Revocation of illness separated determination

The illness separated written determination may be revoked, in writing, if the delegate is satisfied that a couple is living separately and apart for reasons other than illness. Where there has been an irretrievable breakdown in the relationship, then each person is regarded as a [glossary:non :] member of a couple.    

More ?

Policy Library – Definition of Non Illness Separated Spouse

9.3.3/Definitions for Not a Member of a Couple Status

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Approved respite care

Respite is provided for carers who normally provide care to their partner or patient at home on a full time basis. The intention of respite is to provide relief to the carer from their caring duties, by providing short term accommodation to the patient, in an approved facility. Commonwealth legislation provides funding for access to 63 days respite care, per financial year, per patient.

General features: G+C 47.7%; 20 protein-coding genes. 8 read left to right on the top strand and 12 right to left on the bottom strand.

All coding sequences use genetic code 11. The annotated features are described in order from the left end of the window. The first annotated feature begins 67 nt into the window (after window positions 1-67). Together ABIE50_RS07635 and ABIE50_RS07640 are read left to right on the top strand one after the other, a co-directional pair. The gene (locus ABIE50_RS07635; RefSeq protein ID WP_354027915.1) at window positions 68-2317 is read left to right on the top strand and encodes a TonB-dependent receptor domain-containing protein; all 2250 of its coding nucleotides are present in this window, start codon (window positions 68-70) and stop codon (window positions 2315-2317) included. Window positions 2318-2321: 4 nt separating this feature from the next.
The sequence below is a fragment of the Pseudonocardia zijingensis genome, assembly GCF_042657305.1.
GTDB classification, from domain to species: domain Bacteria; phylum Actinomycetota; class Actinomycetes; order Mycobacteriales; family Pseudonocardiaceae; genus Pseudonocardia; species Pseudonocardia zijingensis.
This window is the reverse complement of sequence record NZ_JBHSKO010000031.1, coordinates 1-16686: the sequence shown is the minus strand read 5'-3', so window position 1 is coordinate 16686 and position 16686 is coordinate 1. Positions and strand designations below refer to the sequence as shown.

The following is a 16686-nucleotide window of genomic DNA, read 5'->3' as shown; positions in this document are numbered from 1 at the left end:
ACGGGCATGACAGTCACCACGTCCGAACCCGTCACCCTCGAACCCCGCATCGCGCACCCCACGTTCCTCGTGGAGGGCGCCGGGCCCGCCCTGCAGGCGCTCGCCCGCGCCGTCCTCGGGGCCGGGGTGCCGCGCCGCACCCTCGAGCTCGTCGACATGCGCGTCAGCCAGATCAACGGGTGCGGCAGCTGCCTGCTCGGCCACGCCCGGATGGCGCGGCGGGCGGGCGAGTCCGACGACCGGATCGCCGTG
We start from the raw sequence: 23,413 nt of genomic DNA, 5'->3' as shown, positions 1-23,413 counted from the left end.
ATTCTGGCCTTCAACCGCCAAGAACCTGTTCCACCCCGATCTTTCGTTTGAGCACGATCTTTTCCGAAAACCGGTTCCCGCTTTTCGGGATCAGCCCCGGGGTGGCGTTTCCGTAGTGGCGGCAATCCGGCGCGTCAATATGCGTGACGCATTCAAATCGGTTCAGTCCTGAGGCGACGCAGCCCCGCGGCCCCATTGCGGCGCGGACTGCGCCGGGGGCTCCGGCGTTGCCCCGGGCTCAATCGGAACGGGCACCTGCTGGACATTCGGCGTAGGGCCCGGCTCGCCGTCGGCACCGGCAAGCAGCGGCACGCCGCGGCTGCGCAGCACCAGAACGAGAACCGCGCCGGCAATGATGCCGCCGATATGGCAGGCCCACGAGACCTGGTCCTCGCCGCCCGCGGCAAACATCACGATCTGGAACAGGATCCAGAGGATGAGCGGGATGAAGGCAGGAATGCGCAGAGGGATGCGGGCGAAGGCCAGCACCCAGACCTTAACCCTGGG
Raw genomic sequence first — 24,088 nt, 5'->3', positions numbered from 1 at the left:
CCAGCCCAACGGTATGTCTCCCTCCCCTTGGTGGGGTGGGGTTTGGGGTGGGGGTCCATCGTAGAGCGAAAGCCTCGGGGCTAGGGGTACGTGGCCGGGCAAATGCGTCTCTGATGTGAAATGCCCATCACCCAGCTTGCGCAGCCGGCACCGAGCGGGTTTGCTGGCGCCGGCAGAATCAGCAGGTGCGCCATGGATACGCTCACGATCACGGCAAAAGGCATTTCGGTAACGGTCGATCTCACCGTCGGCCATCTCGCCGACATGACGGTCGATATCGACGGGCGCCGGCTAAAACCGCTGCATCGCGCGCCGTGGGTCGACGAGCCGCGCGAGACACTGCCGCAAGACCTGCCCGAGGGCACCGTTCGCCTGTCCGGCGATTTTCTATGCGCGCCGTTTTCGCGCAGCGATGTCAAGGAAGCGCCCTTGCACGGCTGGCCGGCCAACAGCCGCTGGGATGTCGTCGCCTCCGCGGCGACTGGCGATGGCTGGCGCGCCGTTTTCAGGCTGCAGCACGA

Private respite care

A member of a couple who funds their own respite care is not considered to be a respite care couple under the VEA and continue to be entitled to the partnered rate of pension. However, rent assistance may be payable for privately funded respite care. Written evidence of date of admission to the facility and discharge and the fees charge is required and other eligibility criteria for the payment of rent assistance must be satisfied.    

More ?

Policy Library – Rent Assistance

Chapter 5.1

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According to Section 179 of the VEA, the Commission is a body corporate under the name of Repatriation Commission.